The next example from the first Gospel that we’ll consider briefly concerns praying that is not presumptuous. The same principles hold for prayer as for almsgiving. All one needs to do to appreciate Our Lord’s wisdom in these verses is to attend a prayer meeting where the light shines on the pray-ers.
In verses 5-8 Jesus provides us with two modes of prayer that are unacceptable. The first of those was performed by the hypocrites (note again the assumed “when” you pray and “hypocrites” in v. 5). The hypocrites—Pharisee leaders of his day—prayed so that public attention would be focused on them. In the synagogues, the leader of the congregation would present himself visibly toward the front near the Ark and, lifting up his hands as noticeably as possible, proceed to pray a deeply-felt, well-rehearsed prayer. If out and about at one of the three required times of prayer (9 a.m., noon and 3 p.m.—think how Muslims stop for prayer at set times) a Pharisee would stop, sometimes on a busy corner or the top step entering into the synagogue, and halt traffic with his dramatic posture. With head bowed and arms outstretched, he would pray a loud, but perfect Jewish prayer.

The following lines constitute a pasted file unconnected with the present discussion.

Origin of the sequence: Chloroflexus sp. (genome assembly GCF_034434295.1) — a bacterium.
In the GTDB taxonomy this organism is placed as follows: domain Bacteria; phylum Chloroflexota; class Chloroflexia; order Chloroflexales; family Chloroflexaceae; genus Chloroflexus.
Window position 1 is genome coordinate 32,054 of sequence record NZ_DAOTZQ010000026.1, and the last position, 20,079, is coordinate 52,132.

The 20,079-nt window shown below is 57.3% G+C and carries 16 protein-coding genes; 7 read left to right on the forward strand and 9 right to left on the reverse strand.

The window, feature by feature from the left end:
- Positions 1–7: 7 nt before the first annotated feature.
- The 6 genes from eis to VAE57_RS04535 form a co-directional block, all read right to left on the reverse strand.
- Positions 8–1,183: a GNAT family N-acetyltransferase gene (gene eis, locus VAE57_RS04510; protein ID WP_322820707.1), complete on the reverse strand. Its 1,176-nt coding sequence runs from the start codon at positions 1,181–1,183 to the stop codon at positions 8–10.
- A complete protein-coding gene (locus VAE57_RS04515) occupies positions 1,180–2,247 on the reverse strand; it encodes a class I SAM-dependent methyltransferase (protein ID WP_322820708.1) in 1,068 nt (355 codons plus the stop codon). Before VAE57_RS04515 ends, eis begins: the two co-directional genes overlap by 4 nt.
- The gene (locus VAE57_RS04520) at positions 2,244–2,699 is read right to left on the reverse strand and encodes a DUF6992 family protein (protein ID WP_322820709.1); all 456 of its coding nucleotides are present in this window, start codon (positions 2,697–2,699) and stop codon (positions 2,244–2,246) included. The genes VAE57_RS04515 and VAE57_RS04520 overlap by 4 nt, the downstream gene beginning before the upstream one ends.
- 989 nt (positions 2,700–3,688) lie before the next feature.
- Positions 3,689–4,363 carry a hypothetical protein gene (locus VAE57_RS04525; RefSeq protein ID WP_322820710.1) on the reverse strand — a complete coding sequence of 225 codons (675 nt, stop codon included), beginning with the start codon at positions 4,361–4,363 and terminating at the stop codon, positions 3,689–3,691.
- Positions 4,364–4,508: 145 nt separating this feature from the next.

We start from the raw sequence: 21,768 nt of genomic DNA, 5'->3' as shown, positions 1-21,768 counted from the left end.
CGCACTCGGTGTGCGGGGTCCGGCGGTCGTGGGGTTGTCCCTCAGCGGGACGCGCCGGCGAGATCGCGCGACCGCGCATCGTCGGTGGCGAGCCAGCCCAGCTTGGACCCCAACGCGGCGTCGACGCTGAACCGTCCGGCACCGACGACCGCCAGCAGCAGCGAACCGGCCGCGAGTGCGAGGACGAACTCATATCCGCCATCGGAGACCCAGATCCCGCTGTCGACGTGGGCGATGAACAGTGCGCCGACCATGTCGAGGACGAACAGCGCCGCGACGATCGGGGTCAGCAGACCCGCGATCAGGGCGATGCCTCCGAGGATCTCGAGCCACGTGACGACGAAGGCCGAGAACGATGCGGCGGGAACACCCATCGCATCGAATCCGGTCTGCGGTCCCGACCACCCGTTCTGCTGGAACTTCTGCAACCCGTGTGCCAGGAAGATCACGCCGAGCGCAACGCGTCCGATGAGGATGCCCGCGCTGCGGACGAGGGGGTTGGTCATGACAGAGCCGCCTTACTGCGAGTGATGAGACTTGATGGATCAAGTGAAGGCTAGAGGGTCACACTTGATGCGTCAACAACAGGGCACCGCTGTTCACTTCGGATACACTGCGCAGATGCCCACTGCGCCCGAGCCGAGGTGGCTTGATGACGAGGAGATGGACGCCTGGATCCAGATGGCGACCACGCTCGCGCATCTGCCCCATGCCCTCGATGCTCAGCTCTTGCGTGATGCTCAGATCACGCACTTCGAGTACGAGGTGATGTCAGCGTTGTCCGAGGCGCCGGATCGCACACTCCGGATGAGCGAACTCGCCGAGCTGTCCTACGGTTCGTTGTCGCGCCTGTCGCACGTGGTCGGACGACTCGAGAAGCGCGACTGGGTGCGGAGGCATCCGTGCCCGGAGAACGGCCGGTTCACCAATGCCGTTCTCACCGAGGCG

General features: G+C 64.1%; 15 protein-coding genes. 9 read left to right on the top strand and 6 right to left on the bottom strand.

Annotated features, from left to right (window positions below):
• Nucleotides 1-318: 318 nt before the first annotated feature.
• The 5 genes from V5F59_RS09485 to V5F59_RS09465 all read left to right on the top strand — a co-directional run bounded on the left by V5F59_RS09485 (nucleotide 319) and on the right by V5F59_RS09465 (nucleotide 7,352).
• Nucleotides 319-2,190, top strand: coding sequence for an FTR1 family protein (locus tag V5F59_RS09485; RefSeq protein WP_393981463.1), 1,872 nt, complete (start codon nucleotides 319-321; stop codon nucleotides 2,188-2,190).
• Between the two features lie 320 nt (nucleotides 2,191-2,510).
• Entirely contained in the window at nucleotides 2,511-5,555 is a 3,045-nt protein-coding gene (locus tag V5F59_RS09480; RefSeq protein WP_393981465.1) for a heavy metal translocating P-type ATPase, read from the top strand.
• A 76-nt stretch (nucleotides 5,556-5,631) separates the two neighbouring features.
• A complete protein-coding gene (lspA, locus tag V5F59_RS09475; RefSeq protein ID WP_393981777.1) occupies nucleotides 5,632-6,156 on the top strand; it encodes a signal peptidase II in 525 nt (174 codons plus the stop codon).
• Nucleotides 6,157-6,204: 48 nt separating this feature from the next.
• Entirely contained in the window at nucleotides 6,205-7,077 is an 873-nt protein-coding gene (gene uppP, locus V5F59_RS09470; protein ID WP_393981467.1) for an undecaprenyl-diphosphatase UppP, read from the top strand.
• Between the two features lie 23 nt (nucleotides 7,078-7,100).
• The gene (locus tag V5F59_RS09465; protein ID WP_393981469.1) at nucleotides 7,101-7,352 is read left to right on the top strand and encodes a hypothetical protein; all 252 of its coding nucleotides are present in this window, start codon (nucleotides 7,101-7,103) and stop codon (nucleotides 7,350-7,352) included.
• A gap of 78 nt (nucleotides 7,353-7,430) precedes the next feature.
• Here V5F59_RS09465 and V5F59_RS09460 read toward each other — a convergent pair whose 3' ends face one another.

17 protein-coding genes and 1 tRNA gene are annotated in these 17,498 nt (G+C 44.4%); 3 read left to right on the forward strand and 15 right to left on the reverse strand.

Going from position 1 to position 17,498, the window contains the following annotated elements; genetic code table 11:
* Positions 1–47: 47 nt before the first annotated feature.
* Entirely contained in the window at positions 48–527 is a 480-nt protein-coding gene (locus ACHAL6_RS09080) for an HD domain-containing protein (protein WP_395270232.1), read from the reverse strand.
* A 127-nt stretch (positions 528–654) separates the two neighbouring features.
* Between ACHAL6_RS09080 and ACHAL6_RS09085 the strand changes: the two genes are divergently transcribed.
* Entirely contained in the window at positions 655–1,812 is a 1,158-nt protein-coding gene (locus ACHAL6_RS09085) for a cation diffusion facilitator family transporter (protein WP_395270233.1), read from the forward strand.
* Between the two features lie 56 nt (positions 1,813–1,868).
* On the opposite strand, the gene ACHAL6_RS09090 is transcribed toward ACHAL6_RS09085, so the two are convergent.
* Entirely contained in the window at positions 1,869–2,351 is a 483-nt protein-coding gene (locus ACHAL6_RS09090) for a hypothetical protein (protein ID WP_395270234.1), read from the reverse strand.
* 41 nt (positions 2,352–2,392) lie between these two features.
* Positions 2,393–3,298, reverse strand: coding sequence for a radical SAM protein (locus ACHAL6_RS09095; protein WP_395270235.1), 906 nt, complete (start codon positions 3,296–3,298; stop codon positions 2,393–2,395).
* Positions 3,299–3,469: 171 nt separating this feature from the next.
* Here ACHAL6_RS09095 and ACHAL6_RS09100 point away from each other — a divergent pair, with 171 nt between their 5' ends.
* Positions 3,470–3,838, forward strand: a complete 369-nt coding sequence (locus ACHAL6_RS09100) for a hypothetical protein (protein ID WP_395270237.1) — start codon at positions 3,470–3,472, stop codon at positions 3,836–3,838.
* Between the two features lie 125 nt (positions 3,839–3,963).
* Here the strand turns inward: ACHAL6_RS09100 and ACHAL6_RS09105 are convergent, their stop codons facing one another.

I imagine if one planned just a little, he could be at an optimal intersection or visual point, even slap several neighbors’ hands out of the way, as he enthusiastically raised his own hands, and attract who knows how much attention. Meanwhile, the neighbors knew this person was cheap, or that he mistreated his children, or was lazy, or a host of other sins that brought embarrassment to his religion.
Public prayer has its place as a vital element of worship. Jesus is certainly not ruling out that kind of important prayer, much less private prayer or family prayer. What he is roundly condemning is private devotion turned into spectacle, and it can happen more frequently than we want to admit, for example:
– when Christians think prayer is not as effective, unless accompanied by thousands, as if more numbers made God more attentive;
– when Christians mistake the length of prayer with the depth of devotion;
– when Christians want everyone else to take the exact same outward acts, unless commanded by Scripture, that one individual does;
– when Christians treat prayers, prayer retreats, or prayer walks as a magic formula as an ancient shaman would.
Christ, I assure you, does not despise any believing prayer. What he blasts here, however, are ostentation and formalism.